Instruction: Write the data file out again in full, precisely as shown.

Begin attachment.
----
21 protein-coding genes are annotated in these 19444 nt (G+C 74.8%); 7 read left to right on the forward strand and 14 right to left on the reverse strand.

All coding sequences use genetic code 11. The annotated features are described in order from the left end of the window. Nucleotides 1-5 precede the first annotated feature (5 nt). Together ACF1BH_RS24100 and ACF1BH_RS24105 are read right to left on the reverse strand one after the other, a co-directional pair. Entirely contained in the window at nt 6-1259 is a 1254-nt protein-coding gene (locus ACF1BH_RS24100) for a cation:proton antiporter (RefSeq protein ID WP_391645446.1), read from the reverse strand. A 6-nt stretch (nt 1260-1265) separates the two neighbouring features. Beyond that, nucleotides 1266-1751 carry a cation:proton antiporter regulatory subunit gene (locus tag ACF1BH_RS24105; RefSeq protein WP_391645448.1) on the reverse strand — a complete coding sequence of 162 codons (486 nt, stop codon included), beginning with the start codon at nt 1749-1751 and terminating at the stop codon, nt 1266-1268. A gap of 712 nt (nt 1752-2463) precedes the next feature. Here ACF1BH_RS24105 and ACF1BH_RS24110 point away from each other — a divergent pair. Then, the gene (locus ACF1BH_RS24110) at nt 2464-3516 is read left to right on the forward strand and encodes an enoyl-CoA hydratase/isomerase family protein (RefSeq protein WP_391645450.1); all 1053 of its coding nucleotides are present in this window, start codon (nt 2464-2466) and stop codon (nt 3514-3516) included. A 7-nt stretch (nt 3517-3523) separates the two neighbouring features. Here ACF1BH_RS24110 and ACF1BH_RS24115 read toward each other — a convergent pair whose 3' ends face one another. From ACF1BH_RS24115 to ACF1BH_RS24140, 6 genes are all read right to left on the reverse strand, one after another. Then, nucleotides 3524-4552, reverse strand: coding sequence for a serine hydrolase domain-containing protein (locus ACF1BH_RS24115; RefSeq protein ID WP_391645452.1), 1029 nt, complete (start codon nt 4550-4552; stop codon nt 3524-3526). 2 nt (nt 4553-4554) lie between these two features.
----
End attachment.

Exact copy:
21 protein-coding genes are annotated in these 19444 nt (G+C 74.8%); 7 read left to right on the forward strand and 14 right to left on the reverse strand.

All coding sequences use genetic code 11. The annotated features are described in order from the left end of the window. Nucleotides 1-5 precede the first annotated feature (5 nt). Together ACF1BH_RS24100 and ACF1BH_RS24105 are read right to left on the reverse strand one after the other, a co-directional pair. Entirely contained in the window at nt 6-1259 is a 1254-nt protein-coding gene (locus ACF1BH_RS24100) for a cation:proton antiporter (RefSeq protein ID WP_391645446.1), read from the reverse strand. A 6-nt stretch (nt 1260-1265) separates the two neighbouring features. Beyond that, nucleotides 1266-1751 carry a cation:proton antiporter regulatory subunit gene (locus tag ACF1BH_RS24105; RefSeq protein WP_391645448.1) on the reverse strand — a complete coding sequence of 162 codons (486 nt, stop codon included), beginning with the start codon at nt 1749-1751 and terminating at the stop codon, nt 1266-1268. A gap of 712 nt (nt 1752-2463) precedes the next feature. Here ACF1BH_RS24105 and ACF1BH_RS24110 point away from each other — a divergent pair. Then, the gene (locus ACF1BH_RS24110) at nt 2464-3516 is read left to right on the forward strand and encodes an enoyl-CoA hydratase/isomerase family protein (RefSeq protein WP_391645450.1); all 1053 of its coding nucleotides are present in this window, start codon (nt 2464-2466) and stop codon (nt 3514-3516) included. A 7-nt stretch (nt 3517-3523) separates the two neighbouring features. Here ACF1BH_RS24110 and ACF1BH_RS24115 read toward each other — a convergent pair whose 3' ends face one another. From ACF1BH_RS24115 to ACF1BH_RS24140, 6 genes are all read right to left on the reverse strand, one after another. Then, nucleotides 3524-4552, reverse strand: coding sequence for a serine hydrolase domain-containing protein (locus ACF1BH_RS24115; RefSeq protein ID WP_391645452.1), 1029 nt, complete (start codon nt 4550-4552; stop codon nt 3524-3526). 2 nt (nt 4553-4554) lie between these two features.